Taking as its subject and inspiration the Victorian penny dreadful, Twelve Minutes to Midnight is unlike any middle grade I’ve read before!
Book: Twelve Minutes to Midnight by Christopher Edge
Read before? No
Ownership: Review copy sent free of charge by Nosy Crow Books. All opinions my own.
Penny Tredwell is the owner and author of The Penny Dreadful, a successful magazine in Victorian London – but she’s also a thirteen year old girl, which poses some problems. She hires an actor to bring her pseudonym, Montgomery Flinch, to life, but soon the two of them become wrapped up in a deadly mystery that will take all Penny’s investigative talents to solve. The novel rockets through ever-increasing stakes, and is, in itself, an homage to the dramatic, often paranormal, penny dreadful story.
I’m happy to overlook the farfetched plot as part of the genre – visions of the future induced by spider bite is pretty ludicrous, but perfect for the dramatic Gothic feel of the book – but I personally disliked the inclusion of direct references to the modern day. The only other book I have read by this author, The Longest Night of Charlie Noon, also plays with time and timelines as a plot point, but I felt that it did it in a more subtle and intricate way, whereas direct mention of 9/11 and Buzz Aldrin felt a little gimmicky, and threw me out of the immersion of the story. I also would have liked a note somewhere in the book that talked about Bedlam and its history, because I was uncomfortable with the way it was sensationalised as being full of cackling insane people, rather than the sad reality of many of the inmates. In a time where mental illness is becoming more and more talked about, it would have been nice to see a nod to the damaging stereotype of the ‘lunatic asylum’.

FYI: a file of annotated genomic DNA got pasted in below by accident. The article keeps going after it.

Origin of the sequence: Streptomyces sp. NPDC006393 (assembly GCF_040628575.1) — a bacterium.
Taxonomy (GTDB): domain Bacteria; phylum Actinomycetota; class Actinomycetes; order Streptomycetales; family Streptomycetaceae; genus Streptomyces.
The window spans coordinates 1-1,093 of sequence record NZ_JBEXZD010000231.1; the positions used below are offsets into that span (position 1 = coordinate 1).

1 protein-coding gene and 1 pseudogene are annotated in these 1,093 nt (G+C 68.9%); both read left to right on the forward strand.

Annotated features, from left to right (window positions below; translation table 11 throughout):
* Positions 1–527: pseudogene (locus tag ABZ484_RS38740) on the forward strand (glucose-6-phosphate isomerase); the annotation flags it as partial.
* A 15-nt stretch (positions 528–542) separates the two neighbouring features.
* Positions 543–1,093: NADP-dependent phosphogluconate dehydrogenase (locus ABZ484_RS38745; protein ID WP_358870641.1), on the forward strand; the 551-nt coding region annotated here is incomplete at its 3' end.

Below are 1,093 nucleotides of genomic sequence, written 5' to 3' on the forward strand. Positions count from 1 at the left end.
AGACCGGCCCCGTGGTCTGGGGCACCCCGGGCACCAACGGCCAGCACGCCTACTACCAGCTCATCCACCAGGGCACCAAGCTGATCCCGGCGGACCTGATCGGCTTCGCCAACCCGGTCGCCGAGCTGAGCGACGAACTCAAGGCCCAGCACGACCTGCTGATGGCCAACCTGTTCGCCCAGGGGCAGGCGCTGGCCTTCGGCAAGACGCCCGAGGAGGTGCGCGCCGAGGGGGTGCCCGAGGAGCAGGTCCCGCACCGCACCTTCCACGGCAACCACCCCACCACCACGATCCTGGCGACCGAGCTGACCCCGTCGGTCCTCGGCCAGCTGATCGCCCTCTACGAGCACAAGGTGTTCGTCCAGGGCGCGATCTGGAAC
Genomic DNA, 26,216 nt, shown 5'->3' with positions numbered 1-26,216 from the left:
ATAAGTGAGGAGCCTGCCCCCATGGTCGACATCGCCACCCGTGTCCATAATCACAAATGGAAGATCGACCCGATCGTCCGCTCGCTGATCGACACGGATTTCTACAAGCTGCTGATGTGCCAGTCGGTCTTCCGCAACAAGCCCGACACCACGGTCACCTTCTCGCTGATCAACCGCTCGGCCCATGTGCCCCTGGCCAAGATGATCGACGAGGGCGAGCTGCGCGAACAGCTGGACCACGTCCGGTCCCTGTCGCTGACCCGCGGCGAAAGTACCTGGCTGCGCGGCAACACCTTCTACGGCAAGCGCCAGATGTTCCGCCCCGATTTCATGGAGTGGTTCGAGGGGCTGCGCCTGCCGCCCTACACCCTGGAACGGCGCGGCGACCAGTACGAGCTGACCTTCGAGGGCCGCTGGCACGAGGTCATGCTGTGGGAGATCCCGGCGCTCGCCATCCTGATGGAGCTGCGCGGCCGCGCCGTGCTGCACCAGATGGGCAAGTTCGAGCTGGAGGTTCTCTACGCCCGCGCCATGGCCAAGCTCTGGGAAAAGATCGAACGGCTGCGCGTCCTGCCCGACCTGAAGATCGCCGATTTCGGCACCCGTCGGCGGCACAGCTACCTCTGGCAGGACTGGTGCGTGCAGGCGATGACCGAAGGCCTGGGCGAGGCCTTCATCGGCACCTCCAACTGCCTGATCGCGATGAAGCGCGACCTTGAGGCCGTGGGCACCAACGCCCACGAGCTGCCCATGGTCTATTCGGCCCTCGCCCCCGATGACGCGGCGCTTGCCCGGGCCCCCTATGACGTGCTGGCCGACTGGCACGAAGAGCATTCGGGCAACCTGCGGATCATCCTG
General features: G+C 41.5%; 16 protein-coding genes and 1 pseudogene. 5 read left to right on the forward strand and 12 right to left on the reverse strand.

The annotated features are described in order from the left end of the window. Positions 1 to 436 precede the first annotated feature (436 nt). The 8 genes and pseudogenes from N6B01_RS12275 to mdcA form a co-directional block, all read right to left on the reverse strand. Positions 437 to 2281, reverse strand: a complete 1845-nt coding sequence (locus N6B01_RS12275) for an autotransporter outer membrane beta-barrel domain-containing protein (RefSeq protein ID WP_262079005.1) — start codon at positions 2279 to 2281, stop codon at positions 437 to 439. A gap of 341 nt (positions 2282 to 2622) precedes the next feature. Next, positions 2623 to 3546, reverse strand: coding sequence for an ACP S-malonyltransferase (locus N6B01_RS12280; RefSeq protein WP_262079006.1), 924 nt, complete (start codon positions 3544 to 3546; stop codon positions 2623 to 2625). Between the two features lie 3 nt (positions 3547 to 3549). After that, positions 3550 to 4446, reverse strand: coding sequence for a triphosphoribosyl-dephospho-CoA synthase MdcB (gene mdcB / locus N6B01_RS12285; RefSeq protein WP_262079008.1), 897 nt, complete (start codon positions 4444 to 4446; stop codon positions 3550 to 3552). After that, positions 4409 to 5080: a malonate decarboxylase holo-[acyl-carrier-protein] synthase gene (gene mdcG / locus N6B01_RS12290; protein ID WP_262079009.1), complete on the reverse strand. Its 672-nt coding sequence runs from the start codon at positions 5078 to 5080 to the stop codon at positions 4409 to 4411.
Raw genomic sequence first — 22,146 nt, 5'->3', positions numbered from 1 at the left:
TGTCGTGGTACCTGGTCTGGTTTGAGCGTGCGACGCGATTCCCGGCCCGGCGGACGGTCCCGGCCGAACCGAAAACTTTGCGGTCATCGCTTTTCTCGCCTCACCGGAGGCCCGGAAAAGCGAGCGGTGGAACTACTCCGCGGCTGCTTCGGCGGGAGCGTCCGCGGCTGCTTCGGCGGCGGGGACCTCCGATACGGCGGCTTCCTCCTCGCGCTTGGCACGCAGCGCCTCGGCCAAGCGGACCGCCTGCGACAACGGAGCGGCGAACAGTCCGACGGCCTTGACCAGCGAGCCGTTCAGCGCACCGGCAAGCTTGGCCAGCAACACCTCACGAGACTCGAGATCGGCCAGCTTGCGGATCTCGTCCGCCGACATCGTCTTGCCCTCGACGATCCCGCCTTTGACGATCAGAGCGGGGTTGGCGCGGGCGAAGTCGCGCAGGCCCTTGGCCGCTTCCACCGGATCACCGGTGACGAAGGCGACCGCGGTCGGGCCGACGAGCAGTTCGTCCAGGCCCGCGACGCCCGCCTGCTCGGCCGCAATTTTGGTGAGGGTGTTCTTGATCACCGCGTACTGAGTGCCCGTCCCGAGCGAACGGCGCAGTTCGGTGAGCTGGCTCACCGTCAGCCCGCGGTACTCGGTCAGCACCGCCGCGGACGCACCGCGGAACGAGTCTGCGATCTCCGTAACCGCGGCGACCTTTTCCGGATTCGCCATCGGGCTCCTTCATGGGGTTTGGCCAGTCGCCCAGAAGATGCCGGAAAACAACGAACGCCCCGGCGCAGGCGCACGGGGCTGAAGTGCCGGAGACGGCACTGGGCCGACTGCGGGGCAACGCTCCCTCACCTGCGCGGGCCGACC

I did really like Penelope, who is a plucky, intelligent, and resourceful heroine. Her struggles with being overlooked because of her age and gender will resonate with many readers, I think, and the author doesn’t have her shy away from the darker side of the dangers she faces, which is excellent for kids who have a taste for the spooky. I think this is probably one for the older end of middle grade, and Penelope reflects that. We don’t get an awful lot of insight into the other characters, with the villain in particular being a bit of a caricature with no clear motivation, but Penny’s doggedness keeps the story focused on the plot.
For me, I think this is a 3.5 cat read – I enjoyed it, but I had some issues, and I think it’s rather niche. A lot of the things I enjoyed hinged on my having knowledge of the penny dreadful genre, and I don’t know how many middle grade kids will get the references in the language and plot. Those who are looking for something spooky but not horror in this age bracket, though, will find a very interesting read!